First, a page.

Sackett v. Environmental Protection Agency, (U.S. Supreme Court Nos. 21-454)

NELF Successfully Urges the Supreme Court to Clarify the Rule for Jurisdictional “Waters of the United States” under the Clean Water Act

Sackett v. Environmental Protection Agency, (U.S. Supreme Court Nos. 21-454)


They say that to a carpenter the whole world looks like a nail. Apparently, to the EPA virtually every drop of water looks like “waters of the United States” and is subject to federal regulation. This case raised the important question of what rule determines when water counts as jurisdictional “waters of the United States” under the Clean Water Act. Faced with the issue in Rapanos v. United States, 547 U.S. 715 (2006), a badly split Court decided (4-1-4) — well, no one was quite sure what. We believed that the careful textualist plurality opinion written by Justice Scalia should provide the rule.  Judging that it would be in everyone’s interest for the Court to identify a clear, workable, authoritative rule, NELF filed an amicus brief in this case, urging the Court to grant certiorari and reexamine Rapanos.

In its brief NELF first pointed out that in the past the Court has accepted cases specifically when, as here, lower courts are baffled and divided in their effort to understand a badly split Supreme Court decision. NELF noted that lower courts had seemingly worked through all the permutations of the Rapanos split.  The Ninth Circuit and some other courts adopted the “significant nexus” test found in Justice Kennedy’s concurrence, despite the fact that the eight other Rapanos justices expressly repudiated it. Some courts believed that Rapanos requires a landowner to disprove jurisdiction under both Justice Kennedy’s test (which repudiated the plurality’s test) and Justice Scalia’s plurality test (which repudiated the concurrence’s test). Other courts adopted other approaches.  The Fifth Circuit, in despair, applied all the tests enunciated in the 4-1-4 split.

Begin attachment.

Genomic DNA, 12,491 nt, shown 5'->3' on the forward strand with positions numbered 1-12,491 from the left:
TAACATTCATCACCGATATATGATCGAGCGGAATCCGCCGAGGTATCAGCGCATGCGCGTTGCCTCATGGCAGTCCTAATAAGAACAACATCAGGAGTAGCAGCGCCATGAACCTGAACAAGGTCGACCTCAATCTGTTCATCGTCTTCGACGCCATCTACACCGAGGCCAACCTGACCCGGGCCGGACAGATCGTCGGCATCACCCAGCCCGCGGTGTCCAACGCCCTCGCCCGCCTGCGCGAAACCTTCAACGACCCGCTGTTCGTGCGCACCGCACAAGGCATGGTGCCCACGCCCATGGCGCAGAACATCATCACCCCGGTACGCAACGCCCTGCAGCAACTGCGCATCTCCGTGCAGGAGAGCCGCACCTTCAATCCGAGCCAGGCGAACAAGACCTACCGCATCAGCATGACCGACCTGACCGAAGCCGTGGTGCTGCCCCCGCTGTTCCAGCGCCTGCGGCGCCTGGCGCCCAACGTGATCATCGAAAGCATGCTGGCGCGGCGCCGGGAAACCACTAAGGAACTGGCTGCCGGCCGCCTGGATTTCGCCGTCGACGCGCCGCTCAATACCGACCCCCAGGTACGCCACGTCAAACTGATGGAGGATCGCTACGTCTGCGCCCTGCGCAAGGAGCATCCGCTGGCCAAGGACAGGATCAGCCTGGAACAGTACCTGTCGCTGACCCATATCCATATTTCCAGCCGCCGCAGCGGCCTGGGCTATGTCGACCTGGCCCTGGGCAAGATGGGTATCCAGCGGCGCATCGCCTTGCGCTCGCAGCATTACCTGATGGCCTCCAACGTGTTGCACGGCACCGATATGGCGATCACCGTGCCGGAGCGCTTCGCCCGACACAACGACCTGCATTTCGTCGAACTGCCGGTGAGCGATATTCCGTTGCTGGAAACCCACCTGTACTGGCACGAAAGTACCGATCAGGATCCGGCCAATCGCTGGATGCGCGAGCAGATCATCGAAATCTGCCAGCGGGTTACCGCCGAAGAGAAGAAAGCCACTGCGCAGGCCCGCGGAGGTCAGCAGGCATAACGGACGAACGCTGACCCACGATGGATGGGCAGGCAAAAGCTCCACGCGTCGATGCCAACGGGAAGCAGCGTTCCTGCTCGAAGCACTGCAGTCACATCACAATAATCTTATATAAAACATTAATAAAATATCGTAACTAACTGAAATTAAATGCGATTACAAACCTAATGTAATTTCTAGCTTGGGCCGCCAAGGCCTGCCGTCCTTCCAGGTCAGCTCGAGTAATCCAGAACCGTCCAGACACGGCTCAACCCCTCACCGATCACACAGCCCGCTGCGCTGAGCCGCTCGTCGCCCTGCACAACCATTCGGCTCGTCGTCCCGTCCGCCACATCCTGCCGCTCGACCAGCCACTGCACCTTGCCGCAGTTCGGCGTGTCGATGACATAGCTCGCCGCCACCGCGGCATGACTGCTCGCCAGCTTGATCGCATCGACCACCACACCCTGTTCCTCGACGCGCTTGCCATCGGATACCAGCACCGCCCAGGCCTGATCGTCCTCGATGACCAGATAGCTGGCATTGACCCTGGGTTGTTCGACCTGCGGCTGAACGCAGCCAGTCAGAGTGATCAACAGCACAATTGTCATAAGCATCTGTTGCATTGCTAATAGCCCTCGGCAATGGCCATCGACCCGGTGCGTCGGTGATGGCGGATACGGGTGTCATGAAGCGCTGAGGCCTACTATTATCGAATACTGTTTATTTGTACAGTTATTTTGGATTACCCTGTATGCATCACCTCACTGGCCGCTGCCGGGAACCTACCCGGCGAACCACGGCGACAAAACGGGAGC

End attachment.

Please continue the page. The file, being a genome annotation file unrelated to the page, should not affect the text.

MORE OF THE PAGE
In short, for fifteen years after Rapanos, the lower courts remained “baffled and divided” about what to make of that case, which is reason enough, in Supreme Court practice, for the Court to reexamine the legal issue in question.

Next, NELF criticized Justice Kennedy’s lone concurrence, as it was the most commonly used test and the one adopted in this case.  Tracking the origin of its supposed “significant nexus” test to a 2001 Supreme Court case commenting on an earlier, 1985 case, NELF showed that the expression was never intended to denote any test at all.  The phrase was used merely to describe the importance of adjacency in disambiguating the jurisdictional status of certain wetlands in the 1985 case. From that passing reference the concurrence had fashioned a “significant nexus” test focused, not on adjacency, but on the “effects” of some waters on the chemical, physical, and biological integrity of other, covered waters.  NELF contrasted the concurrence’s test unfavorably to the careful textualist approach taken by the Rapanos plurality opinion written by Justice Scalia.

On January 22, 2022, the Supreme Court granted certiorari in this very important case. In its merits decision of May 2023, the Court adopted the test set out in the Rapanos plurality.


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